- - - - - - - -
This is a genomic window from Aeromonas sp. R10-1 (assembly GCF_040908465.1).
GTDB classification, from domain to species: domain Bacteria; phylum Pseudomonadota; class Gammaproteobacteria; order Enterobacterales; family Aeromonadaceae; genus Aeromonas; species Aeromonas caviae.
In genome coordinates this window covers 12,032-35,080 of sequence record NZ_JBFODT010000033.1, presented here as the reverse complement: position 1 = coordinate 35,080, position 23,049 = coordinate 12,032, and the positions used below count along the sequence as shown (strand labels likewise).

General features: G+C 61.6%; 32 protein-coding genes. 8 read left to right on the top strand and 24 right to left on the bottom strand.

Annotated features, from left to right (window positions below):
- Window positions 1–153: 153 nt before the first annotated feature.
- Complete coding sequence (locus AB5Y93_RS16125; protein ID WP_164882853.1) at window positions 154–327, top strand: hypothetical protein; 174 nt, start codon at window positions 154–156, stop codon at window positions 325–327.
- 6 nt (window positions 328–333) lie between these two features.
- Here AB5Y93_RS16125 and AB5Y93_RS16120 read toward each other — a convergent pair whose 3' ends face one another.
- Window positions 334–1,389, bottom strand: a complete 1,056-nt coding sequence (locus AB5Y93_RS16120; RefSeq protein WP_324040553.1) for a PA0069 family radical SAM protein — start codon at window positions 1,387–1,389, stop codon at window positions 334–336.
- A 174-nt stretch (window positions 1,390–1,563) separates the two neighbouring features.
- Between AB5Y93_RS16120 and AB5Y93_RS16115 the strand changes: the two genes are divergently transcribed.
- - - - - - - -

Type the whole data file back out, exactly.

This is a genomic window from Aeromonas sp. R10-1 (assembly GCF_040908465.1).
GTDB classification, from domain to species: domain Bacteria; phylum Pseudomonadota; class Gammaproteobacteria; order Enterobacterales; family Aeromonadaceae; genus Aeromonas; species Aeromonas caviae.
In genome coordinates this window covers 12,032-35,080 of sequence record NZ_JBFODT010000033.1, presented here as the reverse complement: position 1 = coordinate 35,080, position 23,049 = coordinate 12,032, and the positions used below count along the sequence as shown (strand labels likewise).

General features: G+C 61.6%; 32 protein-coding genes. 8 read left to right on the top strand and 24 right to left on the bottom strand.

Annotated features, from left to right (window positions below):
- Window positions 1–153: 153 nt before the first annotated feature.
- Complete coding sequence (locus AB5Y93_RS16125; protein ID WP_164882853.1) at window positions 154–327, top strand: hypothetical protein; 174 nt, start codon at window positions 154–156, stop codon at window positions 325–327.
- 6 nt (window positions 328–333) lie between these two features.
- Here AB5Y93_RS16125 and AB5Y93_RS16120 read toward each other — a convergent pair whose 3' ends face one another.
- Window positions 334–1,389, bottom strand: a complete 1,056-nt coding sequence (locus AB5Y93_RS16120; RefSeq protein WP_324040553.1) for a PA0069 family radical SAM protein — start codon at window positions 1,387–1,389, stop codon at window positions 334–336.
- A 174-nt stretch (window positions 1,390–1,563) separates the two neighbouring features.
- Between AB5Y93_RS16120 and AB5Y93_RS16115 the strand changes: the two genes are divergently transcribed.